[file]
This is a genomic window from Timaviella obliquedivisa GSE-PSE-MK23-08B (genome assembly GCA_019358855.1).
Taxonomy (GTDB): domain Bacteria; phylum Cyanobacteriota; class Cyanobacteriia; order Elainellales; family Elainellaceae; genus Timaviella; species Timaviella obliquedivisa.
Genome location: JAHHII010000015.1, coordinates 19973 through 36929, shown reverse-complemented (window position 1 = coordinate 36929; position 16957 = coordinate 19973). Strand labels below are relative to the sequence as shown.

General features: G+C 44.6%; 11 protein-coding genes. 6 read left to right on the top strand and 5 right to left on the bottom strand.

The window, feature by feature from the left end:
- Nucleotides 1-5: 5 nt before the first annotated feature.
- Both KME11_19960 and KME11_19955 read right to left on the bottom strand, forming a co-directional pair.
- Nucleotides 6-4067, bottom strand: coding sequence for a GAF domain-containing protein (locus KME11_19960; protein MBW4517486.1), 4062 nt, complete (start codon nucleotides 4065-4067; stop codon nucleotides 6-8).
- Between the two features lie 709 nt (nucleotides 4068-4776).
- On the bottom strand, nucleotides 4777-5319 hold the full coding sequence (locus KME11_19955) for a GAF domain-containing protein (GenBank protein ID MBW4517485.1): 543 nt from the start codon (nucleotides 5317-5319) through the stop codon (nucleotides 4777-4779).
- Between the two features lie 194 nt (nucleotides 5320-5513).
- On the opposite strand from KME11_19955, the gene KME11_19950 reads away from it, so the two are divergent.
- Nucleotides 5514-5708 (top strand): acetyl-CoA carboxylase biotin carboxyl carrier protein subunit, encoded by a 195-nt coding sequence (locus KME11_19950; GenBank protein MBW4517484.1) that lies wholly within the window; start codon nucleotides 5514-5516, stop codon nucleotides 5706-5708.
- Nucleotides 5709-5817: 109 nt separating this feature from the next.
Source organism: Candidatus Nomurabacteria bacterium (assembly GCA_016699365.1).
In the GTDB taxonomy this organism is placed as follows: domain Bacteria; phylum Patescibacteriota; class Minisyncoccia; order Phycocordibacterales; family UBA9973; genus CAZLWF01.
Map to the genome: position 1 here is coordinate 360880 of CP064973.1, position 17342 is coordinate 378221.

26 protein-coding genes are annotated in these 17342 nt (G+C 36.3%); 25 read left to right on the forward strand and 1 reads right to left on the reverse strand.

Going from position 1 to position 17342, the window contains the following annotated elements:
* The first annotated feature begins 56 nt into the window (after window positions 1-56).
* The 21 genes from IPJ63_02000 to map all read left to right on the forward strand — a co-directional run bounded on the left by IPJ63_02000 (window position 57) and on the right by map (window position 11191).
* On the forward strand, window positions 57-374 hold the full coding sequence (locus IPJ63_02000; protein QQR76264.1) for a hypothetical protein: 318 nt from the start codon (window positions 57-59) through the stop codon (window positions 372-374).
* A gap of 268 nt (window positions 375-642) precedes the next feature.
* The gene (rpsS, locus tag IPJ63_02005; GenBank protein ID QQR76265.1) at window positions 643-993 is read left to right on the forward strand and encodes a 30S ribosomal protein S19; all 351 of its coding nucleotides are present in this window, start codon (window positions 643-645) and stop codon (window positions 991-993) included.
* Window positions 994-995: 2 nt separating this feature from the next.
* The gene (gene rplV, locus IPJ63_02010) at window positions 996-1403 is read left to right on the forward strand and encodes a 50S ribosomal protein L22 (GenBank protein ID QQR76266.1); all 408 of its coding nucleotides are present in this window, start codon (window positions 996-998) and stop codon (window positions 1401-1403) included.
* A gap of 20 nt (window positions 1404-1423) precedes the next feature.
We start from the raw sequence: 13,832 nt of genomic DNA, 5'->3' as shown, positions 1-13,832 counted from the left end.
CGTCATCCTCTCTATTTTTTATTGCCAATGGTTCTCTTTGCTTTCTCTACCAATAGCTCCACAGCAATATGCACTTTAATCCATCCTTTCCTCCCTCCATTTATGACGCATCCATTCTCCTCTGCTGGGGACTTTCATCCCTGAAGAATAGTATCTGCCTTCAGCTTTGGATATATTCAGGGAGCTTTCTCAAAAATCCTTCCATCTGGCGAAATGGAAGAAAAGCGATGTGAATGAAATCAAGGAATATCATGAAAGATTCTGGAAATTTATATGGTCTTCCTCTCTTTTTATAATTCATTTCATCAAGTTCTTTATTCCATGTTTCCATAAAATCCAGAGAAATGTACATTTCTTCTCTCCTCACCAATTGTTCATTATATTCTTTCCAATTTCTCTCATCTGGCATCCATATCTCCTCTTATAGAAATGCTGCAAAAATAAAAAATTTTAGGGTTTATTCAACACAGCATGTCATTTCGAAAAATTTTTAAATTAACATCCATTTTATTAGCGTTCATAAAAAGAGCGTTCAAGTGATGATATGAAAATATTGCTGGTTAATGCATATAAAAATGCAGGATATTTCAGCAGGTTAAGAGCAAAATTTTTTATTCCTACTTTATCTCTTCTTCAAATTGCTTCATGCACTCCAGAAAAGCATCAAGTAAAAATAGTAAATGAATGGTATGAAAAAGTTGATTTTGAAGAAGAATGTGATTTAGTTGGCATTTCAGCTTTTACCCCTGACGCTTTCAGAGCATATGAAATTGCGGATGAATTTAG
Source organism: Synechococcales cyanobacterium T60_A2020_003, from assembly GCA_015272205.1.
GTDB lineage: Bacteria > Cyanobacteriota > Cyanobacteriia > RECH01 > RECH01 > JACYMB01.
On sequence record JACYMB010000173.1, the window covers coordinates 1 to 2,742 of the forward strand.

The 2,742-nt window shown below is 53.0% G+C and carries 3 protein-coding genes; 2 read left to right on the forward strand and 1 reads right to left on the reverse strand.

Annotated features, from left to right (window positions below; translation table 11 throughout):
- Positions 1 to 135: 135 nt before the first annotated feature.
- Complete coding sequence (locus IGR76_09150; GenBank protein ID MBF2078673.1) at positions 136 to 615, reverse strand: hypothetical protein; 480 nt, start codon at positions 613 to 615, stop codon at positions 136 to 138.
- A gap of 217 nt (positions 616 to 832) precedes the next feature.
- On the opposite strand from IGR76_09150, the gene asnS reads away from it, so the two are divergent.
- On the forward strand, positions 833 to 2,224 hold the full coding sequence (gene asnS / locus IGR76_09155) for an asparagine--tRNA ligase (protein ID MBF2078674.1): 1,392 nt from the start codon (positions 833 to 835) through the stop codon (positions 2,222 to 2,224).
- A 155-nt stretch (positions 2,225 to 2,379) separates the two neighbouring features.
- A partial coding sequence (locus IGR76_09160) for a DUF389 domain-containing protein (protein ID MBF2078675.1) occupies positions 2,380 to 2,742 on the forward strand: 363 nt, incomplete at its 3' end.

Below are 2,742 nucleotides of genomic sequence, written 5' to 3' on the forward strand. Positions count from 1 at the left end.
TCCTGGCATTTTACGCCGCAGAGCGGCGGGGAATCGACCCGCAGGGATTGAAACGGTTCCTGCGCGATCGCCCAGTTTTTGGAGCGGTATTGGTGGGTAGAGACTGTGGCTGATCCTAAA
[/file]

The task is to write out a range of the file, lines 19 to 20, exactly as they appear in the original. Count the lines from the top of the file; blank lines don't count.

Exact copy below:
Going from position 1 to position 17342, the window contains the following annotated elements:
* The first annotated feature begins 56 nt into the window (after window positions 1-56).